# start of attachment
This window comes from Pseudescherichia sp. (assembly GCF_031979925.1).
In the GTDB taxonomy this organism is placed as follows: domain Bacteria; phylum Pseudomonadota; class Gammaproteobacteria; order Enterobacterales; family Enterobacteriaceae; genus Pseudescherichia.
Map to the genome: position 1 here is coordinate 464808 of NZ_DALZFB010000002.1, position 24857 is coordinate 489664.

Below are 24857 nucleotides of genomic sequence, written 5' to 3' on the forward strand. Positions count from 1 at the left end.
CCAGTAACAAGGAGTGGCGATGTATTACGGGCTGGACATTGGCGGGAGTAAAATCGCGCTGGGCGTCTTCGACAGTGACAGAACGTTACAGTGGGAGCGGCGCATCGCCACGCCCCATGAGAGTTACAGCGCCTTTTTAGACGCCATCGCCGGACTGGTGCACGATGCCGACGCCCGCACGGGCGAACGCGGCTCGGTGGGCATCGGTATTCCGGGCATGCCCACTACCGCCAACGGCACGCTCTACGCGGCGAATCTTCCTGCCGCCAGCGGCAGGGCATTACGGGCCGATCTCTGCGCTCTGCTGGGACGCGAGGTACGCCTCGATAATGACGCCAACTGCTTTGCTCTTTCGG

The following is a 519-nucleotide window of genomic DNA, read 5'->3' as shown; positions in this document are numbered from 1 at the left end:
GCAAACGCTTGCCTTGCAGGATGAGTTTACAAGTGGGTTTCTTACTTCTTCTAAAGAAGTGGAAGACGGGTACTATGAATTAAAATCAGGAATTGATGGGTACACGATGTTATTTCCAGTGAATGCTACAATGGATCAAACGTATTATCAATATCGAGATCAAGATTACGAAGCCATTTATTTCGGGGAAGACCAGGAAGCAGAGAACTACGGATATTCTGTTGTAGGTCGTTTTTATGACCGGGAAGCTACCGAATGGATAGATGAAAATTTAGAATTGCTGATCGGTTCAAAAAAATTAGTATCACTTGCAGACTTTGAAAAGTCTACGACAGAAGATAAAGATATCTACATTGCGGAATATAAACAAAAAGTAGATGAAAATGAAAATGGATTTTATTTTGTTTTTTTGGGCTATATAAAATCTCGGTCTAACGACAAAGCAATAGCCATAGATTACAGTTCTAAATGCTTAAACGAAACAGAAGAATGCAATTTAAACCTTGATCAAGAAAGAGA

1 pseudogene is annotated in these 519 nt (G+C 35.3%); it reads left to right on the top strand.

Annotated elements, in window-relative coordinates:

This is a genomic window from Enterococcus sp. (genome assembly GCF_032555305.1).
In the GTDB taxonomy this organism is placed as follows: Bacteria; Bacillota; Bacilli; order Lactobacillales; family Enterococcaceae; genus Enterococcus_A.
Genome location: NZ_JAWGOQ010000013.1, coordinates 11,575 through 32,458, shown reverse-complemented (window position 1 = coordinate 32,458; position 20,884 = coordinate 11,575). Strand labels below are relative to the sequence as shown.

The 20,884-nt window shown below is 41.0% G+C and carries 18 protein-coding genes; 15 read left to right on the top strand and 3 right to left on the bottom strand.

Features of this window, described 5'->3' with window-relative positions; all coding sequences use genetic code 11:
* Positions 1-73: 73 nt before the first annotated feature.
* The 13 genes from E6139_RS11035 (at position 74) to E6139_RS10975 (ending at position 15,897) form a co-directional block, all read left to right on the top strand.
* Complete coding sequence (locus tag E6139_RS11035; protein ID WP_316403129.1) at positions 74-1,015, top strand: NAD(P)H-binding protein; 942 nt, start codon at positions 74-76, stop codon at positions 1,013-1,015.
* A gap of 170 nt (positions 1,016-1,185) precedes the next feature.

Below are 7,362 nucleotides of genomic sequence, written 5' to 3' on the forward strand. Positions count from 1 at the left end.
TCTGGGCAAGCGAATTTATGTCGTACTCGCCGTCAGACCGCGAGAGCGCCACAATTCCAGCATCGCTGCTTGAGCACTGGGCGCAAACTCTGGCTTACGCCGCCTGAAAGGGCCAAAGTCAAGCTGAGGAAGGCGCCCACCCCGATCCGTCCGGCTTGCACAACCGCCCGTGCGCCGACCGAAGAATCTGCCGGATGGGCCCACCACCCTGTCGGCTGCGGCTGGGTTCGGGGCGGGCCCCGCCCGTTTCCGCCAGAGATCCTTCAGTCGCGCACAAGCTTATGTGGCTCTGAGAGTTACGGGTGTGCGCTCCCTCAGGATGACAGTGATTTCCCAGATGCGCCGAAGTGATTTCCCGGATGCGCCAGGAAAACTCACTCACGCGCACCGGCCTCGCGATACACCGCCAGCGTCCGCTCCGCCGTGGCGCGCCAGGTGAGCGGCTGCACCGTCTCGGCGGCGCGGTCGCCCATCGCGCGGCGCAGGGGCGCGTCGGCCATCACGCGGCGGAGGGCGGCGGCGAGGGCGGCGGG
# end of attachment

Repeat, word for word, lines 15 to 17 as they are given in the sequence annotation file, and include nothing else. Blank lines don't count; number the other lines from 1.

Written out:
* Positions 1-73: 73 nt before the first annotated feature.
* The 13 genes from E6139_RS11035 (at position 74) to E6139_RS10975 (ending at position 15,897) form a co-directional block, all read left to right on the top strand.
* Complete coding sequence (locus tag E6139_RS11035; protein ID WP_316403129.1) at positions 74-1,015, top strand: NAD(P)H-binding protein; 942 nt, start codon at positions 74-76, stop codon at positions 1,013-1,015.